“You’re Leaving?” – Pastor Matt

Posted by on Aug 5, 2013 in Blog | 0 comments

“You’re Leaving?” – Pastor Matt

One of the most fascinating aspects of the Christian life is the idea that God uses people to run his church.  As we are all people, we can attest to the fact that we tend to take a good thing and make a right good mess.  I have occasionally asked myself, why would God use selfish humans to spread his good news around the world?  There must be a better way?  In Matthew 28 Jesus simply hands his disciples his rolodex and his daytime planner and says, “go and makes disciples of all nations.”  He leaves the building of the church to Peter, James, John, Mary, Bob, Janelle and  ______ (insert your name).

If I were Jesus, and I could still feel the freshness of my wounds, I wouldn’t be leaving the building of the Church in the hands of these scallywag disciples.  I would have rented a warehouse right next to the temple and started a very hip and contemporary worship service called FUSION 360.  But that isn’t Christ though is it?  To our amazement, he trusts us to do the work of the church like a father who knows his son is now a man.  We find an example of this in 2nd Timothy:

But you keep your head in all situations, endure hardship, do the work of an evangelist, discharge all the duties of your ministry.  2 Timothy 4.5

We find in this passage a unique perspective of Paul.  He is at the tail end of his ministry.  He is writing to encourage Timothy to keep up the fight in the proclamation of the Gospel.  In many ways, this letter is a type of “passing on the mantle” between Paul and Timothy.  Paul is finishing his work whilst Timothy is still fresh.  What is fascinating about this passage is that Paul tells Timothy to discharge all of his ministry duties.  Timothy is to join Paul in Rome and take his place.  But he is to leave all the work that he had accomplished in the hands of others.  In many ways, Timothy will be acting as Jesus did in Matthew 28.  He is giving up his work into the hands of people that might not care for his ministry the way he must have.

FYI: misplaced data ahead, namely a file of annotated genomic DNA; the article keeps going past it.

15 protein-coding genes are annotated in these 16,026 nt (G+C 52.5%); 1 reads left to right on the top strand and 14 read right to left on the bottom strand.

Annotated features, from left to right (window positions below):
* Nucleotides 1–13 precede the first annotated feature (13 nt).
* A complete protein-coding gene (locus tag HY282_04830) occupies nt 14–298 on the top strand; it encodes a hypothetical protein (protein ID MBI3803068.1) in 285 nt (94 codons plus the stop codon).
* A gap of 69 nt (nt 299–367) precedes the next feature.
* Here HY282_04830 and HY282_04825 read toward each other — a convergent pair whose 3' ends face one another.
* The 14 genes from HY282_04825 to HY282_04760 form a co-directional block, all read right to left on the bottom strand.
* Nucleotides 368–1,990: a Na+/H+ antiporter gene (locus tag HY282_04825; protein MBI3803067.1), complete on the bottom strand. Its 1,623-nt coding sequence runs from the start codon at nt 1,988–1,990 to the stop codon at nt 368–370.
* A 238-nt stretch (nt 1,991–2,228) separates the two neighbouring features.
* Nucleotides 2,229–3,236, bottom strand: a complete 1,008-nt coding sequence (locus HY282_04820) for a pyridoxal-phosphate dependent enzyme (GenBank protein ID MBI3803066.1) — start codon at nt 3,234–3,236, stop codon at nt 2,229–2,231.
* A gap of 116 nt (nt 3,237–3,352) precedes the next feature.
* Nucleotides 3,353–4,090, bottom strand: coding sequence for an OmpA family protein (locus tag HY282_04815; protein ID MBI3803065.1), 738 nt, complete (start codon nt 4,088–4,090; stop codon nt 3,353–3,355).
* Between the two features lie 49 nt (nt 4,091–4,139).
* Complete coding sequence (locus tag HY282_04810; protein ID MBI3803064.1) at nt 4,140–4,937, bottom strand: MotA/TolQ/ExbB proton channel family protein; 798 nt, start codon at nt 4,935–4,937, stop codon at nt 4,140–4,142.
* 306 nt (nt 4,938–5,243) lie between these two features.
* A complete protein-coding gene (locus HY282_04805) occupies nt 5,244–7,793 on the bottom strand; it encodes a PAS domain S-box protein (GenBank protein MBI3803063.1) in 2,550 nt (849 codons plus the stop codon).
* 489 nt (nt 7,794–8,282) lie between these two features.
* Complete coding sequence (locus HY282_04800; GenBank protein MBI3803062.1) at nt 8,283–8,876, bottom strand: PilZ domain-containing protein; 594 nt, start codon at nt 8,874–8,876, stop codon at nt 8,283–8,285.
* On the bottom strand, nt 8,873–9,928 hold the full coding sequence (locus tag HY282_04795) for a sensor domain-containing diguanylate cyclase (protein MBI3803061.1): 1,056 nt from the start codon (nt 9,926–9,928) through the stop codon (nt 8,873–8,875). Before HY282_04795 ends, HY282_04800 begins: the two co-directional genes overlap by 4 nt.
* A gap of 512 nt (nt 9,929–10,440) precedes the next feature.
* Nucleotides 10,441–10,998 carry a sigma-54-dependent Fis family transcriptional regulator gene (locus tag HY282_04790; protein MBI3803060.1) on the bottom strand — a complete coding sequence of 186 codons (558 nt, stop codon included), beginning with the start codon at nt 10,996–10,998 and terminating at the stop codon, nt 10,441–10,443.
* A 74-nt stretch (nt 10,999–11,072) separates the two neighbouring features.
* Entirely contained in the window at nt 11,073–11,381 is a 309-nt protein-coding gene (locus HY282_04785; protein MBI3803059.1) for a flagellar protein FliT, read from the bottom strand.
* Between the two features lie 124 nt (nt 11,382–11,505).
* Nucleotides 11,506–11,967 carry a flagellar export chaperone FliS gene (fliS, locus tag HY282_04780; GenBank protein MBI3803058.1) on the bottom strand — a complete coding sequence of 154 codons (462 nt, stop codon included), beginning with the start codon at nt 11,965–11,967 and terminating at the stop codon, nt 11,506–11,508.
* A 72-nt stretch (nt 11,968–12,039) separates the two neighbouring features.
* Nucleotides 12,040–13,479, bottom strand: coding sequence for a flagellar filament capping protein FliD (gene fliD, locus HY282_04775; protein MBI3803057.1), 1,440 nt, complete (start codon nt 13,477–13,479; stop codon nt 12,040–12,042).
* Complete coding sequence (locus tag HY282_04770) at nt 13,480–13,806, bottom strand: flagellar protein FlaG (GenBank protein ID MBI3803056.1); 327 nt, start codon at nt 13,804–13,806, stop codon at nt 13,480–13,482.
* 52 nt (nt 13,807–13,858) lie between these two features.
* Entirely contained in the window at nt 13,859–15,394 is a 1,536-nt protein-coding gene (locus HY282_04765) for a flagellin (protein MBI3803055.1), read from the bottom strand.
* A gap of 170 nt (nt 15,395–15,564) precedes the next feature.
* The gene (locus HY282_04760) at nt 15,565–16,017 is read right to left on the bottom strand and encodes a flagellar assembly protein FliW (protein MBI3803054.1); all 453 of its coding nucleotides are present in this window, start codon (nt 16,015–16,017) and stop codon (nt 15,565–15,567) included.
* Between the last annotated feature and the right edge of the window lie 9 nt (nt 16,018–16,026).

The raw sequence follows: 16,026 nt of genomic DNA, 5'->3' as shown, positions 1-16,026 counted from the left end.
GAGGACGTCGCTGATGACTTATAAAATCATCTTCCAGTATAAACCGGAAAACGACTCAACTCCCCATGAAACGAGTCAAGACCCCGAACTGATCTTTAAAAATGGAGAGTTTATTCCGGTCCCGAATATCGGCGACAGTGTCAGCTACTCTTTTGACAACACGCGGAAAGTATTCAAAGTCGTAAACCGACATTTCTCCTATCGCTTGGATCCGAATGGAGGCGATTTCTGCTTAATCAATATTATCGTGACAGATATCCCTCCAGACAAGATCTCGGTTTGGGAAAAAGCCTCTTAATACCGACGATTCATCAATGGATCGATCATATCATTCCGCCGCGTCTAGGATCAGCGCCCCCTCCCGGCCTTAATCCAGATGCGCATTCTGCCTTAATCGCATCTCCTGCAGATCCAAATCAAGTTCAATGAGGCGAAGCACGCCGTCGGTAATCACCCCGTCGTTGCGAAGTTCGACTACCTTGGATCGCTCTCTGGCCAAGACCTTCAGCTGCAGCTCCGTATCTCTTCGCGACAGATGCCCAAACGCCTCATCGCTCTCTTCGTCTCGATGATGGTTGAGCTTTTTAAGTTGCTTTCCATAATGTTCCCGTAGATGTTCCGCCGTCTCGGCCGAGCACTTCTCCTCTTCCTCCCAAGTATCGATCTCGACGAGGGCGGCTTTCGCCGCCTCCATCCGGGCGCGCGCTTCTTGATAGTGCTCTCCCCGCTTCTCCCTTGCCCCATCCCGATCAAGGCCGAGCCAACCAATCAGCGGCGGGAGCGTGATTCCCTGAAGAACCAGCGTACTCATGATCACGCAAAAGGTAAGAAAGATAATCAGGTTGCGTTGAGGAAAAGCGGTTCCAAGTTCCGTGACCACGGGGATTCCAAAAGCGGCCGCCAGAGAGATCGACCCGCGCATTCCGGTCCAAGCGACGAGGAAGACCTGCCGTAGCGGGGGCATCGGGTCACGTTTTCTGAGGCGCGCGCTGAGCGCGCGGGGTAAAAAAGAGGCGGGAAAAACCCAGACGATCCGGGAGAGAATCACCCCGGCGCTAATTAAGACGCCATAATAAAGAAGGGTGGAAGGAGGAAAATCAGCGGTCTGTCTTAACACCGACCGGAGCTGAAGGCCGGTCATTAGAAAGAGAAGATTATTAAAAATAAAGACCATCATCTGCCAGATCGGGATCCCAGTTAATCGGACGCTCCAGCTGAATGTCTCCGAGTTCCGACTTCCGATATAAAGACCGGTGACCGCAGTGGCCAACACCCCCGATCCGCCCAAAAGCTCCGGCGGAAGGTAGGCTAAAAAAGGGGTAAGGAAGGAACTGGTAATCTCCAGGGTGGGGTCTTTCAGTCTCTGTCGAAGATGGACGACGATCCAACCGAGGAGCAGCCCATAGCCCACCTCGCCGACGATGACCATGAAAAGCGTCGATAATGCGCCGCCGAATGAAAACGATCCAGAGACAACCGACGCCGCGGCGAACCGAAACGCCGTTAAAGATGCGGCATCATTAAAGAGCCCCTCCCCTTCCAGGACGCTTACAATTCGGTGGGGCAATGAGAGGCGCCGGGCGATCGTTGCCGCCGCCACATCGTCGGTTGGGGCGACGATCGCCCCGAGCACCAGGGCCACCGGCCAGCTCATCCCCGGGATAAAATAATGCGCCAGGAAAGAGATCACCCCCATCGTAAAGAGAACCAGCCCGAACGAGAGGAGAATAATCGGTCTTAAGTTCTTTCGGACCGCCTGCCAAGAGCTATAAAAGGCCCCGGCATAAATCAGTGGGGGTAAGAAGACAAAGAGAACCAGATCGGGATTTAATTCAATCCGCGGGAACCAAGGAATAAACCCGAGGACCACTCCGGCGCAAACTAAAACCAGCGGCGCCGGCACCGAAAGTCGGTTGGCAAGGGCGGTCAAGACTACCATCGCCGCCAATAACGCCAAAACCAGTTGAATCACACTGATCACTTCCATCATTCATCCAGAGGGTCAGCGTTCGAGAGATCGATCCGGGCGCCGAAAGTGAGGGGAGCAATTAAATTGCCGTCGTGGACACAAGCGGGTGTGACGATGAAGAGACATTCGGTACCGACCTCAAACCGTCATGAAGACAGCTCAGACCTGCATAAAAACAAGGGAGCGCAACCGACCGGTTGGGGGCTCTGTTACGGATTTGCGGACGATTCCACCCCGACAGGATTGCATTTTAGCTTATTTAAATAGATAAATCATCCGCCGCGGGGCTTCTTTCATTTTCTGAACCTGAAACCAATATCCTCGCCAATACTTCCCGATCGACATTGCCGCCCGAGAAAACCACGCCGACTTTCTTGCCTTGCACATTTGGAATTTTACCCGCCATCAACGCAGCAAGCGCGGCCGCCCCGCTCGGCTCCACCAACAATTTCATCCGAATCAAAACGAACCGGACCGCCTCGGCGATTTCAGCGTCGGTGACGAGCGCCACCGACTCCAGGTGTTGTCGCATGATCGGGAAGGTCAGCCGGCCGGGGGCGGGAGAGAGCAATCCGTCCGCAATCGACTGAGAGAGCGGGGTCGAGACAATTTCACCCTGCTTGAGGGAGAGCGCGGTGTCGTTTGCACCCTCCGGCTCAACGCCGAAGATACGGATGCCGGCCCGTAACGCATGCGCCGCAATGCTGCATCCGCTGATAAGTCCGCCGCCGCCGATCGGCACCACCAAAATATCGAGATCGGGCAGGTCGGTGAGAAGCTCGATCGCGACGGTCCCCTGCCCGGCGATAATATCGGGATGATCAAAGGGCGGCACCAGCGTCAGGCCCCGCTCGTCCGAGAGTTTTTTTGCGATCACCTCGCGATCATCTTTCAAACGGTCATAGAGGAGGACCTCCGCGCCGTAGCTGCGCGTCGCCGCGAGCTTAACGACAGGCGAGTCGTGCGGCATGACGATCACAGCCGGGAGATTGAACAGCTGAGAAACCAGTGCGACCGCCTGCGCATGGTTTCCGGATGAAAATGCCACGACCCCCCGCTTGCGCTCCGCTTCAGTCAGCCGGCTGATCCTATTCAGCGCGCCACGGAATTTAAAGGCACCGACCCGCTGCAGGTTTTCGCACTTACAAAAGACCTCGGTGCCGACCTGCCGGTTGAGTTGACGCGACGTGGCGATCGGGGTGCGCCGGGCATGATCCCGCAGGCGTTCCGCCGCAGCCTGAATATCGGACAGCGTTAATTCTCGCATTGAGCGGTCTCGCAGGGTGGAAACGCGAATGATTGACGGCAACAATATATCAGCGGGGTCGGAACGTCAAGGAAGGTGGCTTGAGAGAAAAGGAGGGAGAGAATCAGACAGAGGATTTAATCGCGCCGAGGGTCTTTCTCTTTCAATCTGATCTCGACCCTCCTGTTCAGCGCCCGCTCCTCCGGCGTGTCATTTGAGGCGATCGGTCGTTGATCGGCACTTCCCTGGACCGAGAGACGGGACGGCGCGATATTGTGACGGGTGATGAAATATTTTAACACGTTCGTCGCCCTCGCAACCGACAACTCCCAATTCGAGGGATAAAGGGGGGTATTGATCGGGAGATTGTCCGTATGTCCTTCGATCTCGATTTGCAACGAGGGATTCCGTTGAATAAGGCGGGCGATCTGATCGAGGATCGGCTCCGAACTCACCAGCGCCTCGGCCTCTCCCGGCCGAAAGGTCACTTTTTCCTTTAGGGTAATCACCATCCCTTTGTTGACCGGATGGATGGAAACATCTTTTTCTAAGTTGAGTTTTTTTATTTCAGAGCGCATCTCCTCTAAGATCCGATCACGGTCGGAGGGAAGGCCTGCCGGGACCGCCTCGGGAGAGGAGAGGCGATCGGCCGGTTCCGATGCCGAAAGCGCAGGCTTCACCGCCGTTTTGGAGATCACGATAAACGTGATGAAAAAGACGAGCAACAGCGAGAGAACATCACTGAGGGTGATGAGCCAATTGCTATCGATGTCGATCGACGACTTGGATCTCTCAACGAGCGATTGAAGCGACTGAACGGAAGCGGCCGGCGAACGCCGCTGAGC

This tells me a number of things.  First, whatever ministry I am doing/volunteering is not my ministry.  It is a ministry in the global movement of the Church.  Second, if Christ is willing to place the building of his kingdom in my clumsy hands, I must recognize that others will be willing and able to do the same job and perhaps do much better.  And third, there must be a point in the ministry where we work ourselves out of a job.  In other words, in any ministry we are apart of, we need to make it possible for that ministry to succeed even if we must leave.  And that means, among many things, to cultivate the kind of relationship we see between Paul and Timothy.  Paul takes the inexperienced Timothy under his care like an apprentice and then hands the authority and work over to him.

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